By Anna Winston
The Ulivi Estate might not be what immediately springs to mind when you think of mid-century modern architecture. The gentle undulating curves and arches of the 10-bedroom villa on the north-east coast of Sardinia are a direct contrast to the straight lines and perfect corners usually associated with the period.
Yet the property is undeniably a 1960s gem: a prime example of the “Mediterranean style” developed by architect Michele Busiri Vici. With its whitewashed walls, soft curves, stonework and green-painted fixtures, the property — which is on the market for €14mn — is deeply rooted in the region's landscape. "He [Busiri Vici] sat on a rock and drew the shape of the villa for a whole day," remembers the owner of the Ulivi Estate. "How a building sat in the landscape was so important to him."
The family was attracted to the area after reading about the group of extraordinary architects that had been assembled by the Aga Khan, Prince Karim Aga Khan IV, to develop the Porto Cervo coast in the 1960s. The offer of a single plot near the town itself was declined — the family correctly predicted Porto Cervo would grow rapidly — in favour of buying three connected plots (complete with rock formations and a hidden cave) in a small resort called Porto Rafael, 30 minutes up the coast. The decision to go for a bigger overall plot proved savvy not just in terms of privacy but also in investment terms — the area has since become one of the most expensive locations in Europe.
Busiri Vici intended for the 7.4 acre-estate to have two buildings: a main house and a guest house nestled behind a rock formation and connected by a secret path. "He thought it important [for us] to live together as an extended family and have a second house, 'for the children'," says the owner. The main house was built to his plans in 1960 but the smaller guesthouse, which has four bedrooms with en-suite bathrooms, wasn't completed until after the architect’s death in 1981.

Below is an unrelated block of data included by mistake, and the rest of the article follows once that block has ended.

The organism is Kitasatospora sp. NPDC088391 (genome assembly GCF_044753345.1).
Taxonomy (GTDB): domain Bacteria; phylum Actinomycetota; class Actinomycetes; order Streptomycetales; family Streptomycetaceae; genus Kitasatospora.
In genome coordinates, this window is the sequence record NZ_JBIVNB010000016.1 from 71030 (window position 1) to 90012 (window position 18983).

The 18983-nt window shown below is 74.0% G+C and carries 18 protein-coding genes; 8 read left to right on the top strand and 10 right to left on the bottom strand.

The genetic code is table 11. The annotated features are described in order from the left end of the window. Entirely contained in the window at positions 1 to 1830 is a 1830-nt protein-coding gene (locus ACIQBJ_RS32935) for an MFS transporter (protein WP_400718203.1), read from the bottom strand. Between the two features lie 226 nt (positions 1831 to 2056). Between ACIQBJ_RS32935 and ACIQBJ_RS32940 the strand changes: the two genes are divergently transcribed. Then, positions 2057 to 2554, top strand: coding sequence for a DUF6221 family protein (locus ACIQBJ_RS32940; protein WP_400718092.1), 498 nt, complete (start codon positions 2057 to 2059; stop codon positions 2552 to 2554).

While the property is generous in size, with 6,458 sq ft of floor space and extensive roof terraces, the scale of the architecture remains human, with personal touches throughout, including shells on the walls and a sunburst design on the front door. The estate also has direct beach access and its own well (a later addition), which helps maintain the three acres of gardens, even during droughts.
It's a house designed to welcome large parties, for families and friends to come together — the inner courtyard features a built-in dining table and oven — but it also affords moments of privacy and retreat. The main bedroom looks out over the islands of the archipelago of La Maddalena, and there is a terrace surrounded by huge chunks of granite.
"Little has changed over the years since the 1960s when the first house was built," says the current owner. "The most important thing is the great atmosphere and aura of the place, [the way the] house is nestled among those breathtaking rocks, watching the boats sail by the archipelago."
"This is a magical place,” says the owner, “three members of the family decided to get married after holidays here — and one wedding took place at the house itself.”
The property has been a cherished holiday home for three generations of the same family. “Busiri Vici blessed both houses with his love," says the owner. "It is time for another family to enjoy this remarkable place."
Photography: Antonio Cadoni/Christie’s International Real Estate